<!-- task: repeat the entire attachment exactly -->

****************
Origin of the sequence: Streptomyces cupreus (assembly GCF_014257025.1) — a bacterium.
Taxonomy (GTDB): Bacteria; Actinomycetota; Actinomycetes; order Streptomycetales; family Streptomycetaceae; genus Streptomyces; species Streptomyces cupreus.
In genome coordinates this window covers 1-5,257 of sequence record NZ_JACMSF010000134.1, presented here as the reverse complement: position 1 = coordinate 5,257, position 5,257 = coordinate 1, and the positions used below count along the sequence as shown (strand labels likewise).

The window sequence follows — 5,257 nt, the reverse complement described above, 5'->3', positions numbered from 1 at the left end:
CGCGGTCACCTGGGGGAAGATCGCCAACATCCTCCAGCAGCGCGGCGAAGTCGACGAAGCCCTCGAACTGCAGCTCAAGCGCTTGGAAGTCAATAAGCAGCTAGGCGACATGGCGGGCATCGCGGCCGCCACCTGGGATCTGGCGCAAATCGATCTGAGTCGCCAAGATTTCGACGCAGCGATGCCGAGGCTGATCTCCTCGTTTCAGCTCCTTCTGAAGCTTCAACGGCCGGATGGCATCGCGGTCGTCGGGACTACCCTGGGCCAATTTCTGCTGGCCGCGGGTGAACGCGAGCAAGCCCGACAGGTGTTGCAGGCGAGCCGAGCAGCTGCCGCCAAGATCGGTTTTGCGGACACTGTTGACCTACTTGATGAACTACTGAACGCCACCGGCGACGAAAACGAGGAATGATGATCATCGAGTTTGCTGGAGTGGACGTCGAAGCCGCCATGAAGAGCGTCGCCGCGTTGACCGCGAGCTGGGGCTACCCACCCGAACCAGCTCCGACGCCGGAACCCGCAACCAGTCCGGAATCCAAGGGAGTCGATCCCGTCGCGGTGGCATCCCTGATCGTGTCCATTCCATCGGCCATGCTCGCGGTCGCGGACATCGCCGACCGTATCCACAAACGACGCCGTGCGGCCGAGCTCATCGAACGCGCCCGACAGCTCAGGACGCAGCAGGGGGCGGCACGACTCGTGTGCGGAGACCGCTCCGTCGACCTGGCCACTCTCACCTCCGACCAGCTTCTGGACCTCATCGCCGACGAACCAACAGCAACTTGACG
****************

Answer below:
Origin of the sequence: Streptomyces cupreus (assembly GCF_014257025.1) — a bacterium.
Taxonomy (GTDB): Bacteria; Actinomycetota; Actinomycetes; order Streptomycetales; family Streptomycetaceae; genus Streptomyces; species Streptomyces cupreus.
In genome coordinates this window covers 1-5,257 of sequence record NZ_JACMSF010000134.1, presented here as the reverse complement: position 1 = coordinate 5,257, position 5,257 = coordinate 1, and the positions used below count along the sequence as shown (strand labels likewise).

The window sequence follows — 5,257 nt, the reverse complement described above, 5'->3', positions numbered from 1 at the left end:
CGCGGTCACCTGGGGGAAGATCGCCAACATCCTCCAGCAGCGCGGCGAAGTCGACGAAGCCCTCGAACTGCAGCTCAAGCGCTTGGAAGTCAATAAGCAGCTAGGCGACATGGCGGGCATCGCGGCCGCCACCTGGGATCTGGCGCAAATCGATCTGAGTCGCCAAGATTTCGACGCAGCGATGCCGAGGCTGATCTCCTCGTTTCAGCTCCTTCTGAAGCTTCAACGGCCGGATGGCATCGCGGTCGTCGGGACTACCCTGGGCCAATTTCTGCTGGCCGCGGGTGAACGCGAGCAAGCCCGACAGGTGTTGCAGGCGAGCCGAGCAGCTGCCGCCAAGATCGGTTTTGCGGACACTGTTGACCTACTTGATGAACTACTGAACGCCACCGGCGACGAAAACGAGGAATGATGATCATCGAGTTTGCTGGAGTGGACGTCGAAGCCGCCATGAAGAGCGTCGCCGCGTTGACCGCGAGCTGGGGCTACCCACCCGAACCAGCTCCGACGCCGGAACCCGCAACCAGTCCGGAATCCAAGGGAGTCGATCCCGTCGCGGTGGCATCCCTGATCGTGTCCATTCCATCGGCCATGCTCGCGGTCGCGGACATCGCCGACCGTATCCACAAACGACGCCGTGCGGCCGAGCTCATCGAACGCGCCCGACAGCTCAGGACGCAGCAGGGGGCGGCACGACTCGTGTGCGGAGACCGCTCCGTCGACCTGGCCACTCTCACCTCCGACCAGCTTCTGGACCTCATCGCCGACGAACCAACAGCAACTTGACG